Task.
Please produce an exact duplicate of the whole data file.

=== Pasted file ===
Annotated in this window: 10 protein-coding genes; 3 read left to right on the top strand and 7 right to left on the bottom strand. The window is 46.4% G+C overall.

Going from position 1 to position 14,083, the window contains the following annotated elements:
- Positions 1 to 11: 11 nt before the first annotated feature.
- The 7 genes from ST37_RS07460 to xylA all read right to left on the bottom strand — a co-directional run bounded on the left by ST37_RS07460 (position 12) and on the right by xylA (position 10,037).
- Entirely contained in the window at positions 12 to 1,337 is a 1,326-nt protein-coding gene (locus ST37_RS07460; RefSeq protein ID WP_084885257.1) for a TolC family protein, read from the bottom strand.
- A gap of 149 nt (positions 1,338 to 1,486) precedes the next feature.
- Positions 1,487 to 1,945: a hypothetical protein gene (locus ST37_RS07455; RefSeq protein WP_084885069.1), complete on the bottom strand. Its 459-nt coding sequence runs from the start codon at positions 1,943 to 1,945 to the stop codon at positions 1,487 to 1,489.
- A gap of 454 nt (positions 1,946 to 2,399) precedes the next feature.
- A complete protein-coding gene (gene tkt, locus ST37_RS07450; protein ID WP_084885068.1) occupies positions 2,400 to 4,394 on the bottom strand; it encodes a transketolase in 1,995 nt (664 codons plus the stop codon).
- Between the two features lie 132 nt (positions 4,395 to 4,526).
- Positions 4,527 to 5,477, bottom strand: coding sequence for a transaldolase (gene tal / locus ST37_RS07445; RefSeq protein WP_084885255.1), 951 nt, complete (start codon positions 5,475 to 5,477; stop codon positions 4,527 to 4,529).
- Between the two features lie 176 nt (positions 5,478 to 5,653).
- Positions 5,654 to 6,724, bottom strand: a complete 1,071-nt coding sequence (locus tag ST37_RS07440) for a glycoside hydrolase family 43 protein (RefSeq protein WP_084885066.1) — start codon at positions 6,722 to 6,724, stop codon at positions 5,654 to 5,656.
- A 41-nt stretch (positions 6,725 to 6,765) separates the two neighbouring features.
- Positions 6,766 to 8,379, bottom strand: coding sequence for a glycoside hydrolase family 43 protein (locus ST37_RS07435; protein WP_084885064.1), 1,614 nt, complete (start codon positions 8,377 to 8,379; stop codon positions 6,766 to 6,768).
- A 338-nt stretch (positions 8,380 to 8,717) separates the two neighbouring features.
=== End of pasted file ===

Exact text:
Annotated in this window: 10 protein-coding genes; 3 read left to right on the top strand and 7 right to left on the bottom strand. The window is 46.4% G+C overall.

Going from position 1 to position 14,083, the window contains the following annotated elements:
- Positions 1 to 11: 11 nt before the first annotated feature.
- The 7 genes from ST37_RS07460 to xylA all read right to left on the bottom strand — a co-directional run bounded on the left by ST37_RS07460 (position 12) and on the right by xylA (position 10,037).
- Entirely contained in the window at positions 12 to 1,337 is a 1,326-nt protein-coding gene (locus ST37_RS07460; RefSeq protein ID WP_084885257.1) for a TolC family protein, read from the bottom strand.
- A gap of 149 nt (positions 1,338 to 1,486) precedes the next feature.
- Positions 1,487 to 1,945: a hypothetical protein gene (locus ST37_RS07455; RefSeq protein WP_084885069.1), complete on the bottom strand. Its 459-nt coding sequence runs from the start codon at positions 1,943 to 1,945 to the stop codon at positions 1,487 to 1,489.
- A gap of 454 nt (positions 1,946 to 2,399) precedes the next feature.
- A complete protein-coding gene (gene tkt, locus ST37_RS07450; protein ID WP_084885068.1) occupies positions 2,400 to 4,394 on the bottom strand; it encodes a transketolase in 1,995 nt (664 codons plus the stop codon).
- Between the two features lie 132 nt (positions 4,395 to 4,526).
- Positions 4,527 to 5,477, bottom strand: coding sequence for a transaldolase (gene tal / locus ST37_RS07445; RefSeq protein WP_084885255.1), 951 nt, complete (start codon positions 5,475 to 5,477; stop codon positions 4,527 to 4,529).
- Between the two features lie 176 nt (positions 5,478 to 5,653).
- Positions 5,654 to 6,724, bottom strand: a complete 1,071-nt coding sequence (locus tag ST37_RS07440) for a glycoside hydrolase family 43 protein (RefSeq protein WP_084885066.1) — start codon at positions 6,722 to 6,724, stop codon at positions 5,654 to 5,656.
- A 41-nt stretch (positions 6,725 to 6,765) separates the two neighbouring features.
- Positions 6,766 to 8,379, bottom strand: coding sequence for a glycoside hydrolase family 43 protein (locus ST37_RS07435; protein WP_084885064.1), 1,614 nt, complete (start codon positions 8,377 to 8,379; stop codon positions 6,766 to 6,768).
- A 338-nt stretch (positions 8,380 to 8,717) separates the two neighbouring features.